Mrs. Queen Takes the Train by William Kuhn: When I commented on one of my favorite books, An Uncommon Reader, displayed on the counter at Arcadia Books in Spring Green, they suggested I might like Mrs. Queen. It's as funny and charming in its way as "Reader" but with a wider story and cast of characters. Kuhn has written a number of non-fiction works about the monarchy and knows how to deftly speculate about life behind the scenes as well as poke gentle fun at the woman who is queen of all she surveys but hasn't a clue about real life and real people. What happens when she wanders off the Palace grounds wearing a hoodie and carrying her trademark handbag is the perfect summer read.
And I'm giving up on Backstage at the Lincoln Assassination, The Pope and Mussolini, and Not I by Joachim Fest. These are winter books and the garden is calling.
The yin and yang of barns are juxtaposed on this property in northern Door County, Wisconsin. Cost of materials and construction — to say nothing of skill and knowledge — mean that pole barns like the red one tend to be the rule of the day in most farming communities. But American life and culture are the poorer for the lack of new structures built to allow for the beauty that comes with vernacular architecture and with age. Click on the picture to see the cluster of outbuildings around the old barn.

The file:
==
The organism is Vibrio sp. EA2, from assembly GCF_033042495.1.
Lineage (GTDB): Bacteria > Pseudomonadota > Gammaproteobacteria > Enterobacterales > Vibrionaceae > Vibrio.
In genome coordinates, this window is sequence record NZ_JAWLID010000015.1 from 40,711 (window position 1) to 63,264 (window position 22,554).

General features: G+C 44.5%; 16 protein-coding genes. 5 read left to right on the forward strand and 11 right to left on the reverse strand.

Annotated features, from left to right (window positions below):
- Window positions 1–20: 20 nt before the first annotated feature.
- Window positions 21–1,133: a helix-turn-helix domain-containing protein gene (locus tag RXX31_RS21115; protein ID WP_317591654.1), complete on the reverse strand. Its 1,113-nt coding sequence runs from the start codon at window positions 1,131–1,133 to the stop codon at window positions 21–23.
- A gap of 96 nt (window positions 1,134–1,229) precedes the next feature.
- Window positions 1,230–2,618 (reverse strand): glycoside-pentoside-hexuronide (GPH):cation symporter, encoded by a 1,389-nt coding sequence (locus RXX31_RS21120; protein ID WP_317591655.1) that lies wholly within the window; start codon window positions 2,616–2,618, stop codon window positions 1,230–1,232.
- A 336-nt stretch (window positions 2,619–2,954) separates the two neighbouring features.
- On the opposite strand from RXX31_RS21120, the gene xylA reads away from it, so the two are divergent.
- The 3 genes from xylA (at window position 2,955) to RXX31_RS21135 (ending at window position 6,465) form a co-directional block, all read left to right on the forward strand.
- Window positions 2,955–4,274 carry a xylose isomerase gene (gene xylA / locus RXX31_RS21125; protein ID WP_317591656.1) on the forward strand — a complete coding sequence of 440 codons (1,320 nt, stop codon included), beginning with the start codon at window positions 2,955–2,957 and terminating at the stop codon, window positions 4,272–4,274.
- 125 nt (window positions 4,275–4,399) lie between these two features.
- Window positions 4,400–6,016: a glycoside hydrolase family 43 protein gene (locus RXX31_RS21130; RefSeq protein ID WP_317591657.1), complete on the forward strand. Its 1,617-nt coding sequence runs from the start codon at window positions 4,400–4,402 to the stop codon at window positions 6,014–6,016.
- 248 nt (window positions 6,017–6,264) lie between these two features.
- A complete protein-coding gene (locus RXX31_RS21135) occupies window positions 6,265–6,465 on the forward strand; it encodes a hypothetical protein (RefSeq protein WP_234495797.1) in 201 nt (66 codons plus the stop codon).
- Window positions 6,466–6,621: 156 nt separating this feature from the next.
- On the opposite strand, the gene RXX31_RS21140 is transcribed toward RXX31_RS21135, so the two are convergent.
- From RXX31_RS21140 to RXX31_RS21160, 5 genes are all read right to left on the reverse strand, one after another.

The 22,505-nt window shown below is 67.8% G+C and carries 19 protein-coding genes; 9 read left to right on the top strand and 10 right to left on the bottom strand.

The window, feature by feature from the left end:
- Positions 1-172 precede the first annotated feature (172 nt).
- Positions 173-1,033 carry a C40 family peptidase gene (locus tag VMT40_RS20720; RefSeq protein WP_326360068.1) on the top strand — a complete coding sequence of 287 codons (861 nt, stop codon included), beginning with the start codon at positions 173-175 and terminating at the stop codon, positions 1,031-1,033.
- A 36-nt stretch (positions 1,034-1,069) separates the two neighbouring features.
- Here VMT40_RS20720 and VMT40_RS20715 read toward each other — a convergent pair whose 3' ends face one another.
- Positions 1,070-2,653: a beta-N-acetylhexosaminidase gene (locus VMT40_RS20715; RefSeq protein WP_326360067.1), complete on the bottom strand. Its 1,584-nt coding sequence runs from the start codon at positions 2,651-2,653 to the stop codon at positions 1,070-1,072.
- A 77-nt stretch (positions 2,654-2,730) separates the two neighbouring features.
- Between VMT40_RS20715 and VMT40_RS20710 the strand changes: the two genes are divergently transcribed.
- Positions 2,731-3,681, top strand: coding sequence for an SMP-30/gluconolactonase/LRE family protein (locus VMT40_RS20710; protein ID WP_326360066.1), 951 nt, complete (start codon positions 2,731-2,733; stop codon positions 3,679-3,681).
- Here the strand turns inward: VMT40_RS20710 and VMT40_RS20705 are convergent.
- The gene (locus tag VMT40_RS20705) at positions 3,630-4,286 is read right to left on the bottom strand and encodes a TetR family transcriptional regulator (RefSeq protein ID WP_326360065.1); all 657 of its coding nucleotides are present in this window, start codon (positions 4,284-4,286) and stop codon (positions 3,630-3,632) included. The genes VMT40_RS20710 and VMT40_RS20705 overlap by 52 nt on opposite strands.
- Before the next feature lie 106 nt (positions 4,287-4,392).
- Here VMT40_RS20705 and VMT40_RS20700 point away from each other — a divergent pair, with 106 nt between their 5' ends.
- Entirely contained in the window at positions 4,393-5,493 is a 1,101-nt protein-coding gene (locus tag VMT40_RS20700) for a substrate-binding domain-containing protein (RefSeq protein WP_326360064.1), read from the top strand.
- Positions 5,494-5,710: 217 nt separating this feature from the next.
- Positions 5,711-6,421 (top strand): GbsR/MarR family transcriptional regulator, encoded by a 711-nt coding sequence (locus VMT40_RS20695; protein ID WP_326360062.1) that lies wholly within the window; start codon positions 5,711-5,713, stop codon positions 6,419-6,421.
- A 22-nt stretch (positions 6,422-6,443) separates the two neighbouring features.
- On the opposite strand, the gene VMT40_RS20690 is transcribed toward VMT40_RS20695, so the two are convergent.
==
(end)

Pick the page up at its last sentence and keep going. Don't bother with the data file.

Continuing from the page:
I planted "star fruit" (Penthorum seloides) at the edge of our pond in 2000. By the summer of 2011, it had grown out of all proportion for its space. When it didn't show up last summer I was mad at myself for being too enthusiastic in ripping it out in big handfuls the year before.
Lo and behold, one stem appeared this spring and I've been waiting all summer for this moment when it finally bloomed! Star fruit is described as "having bouquets of upside down turkey's feet embossed with small rows of starry flowers." They'll turn into pinkish fruits later in the season.
It's great for wet spots as it will grow in up to 4 inches of standing water. Its strong profile makes it nice for winter interest as well.
How about your garden this summer: any sudden deaths or reappearances?
I love Donna Hay's eponymous cooking magazine. It's an Australian publication which means I tend to discover it more by accident than intention. Local bookstores just don't seem to have it on a regular basis, or maybe the copies sell out quickly.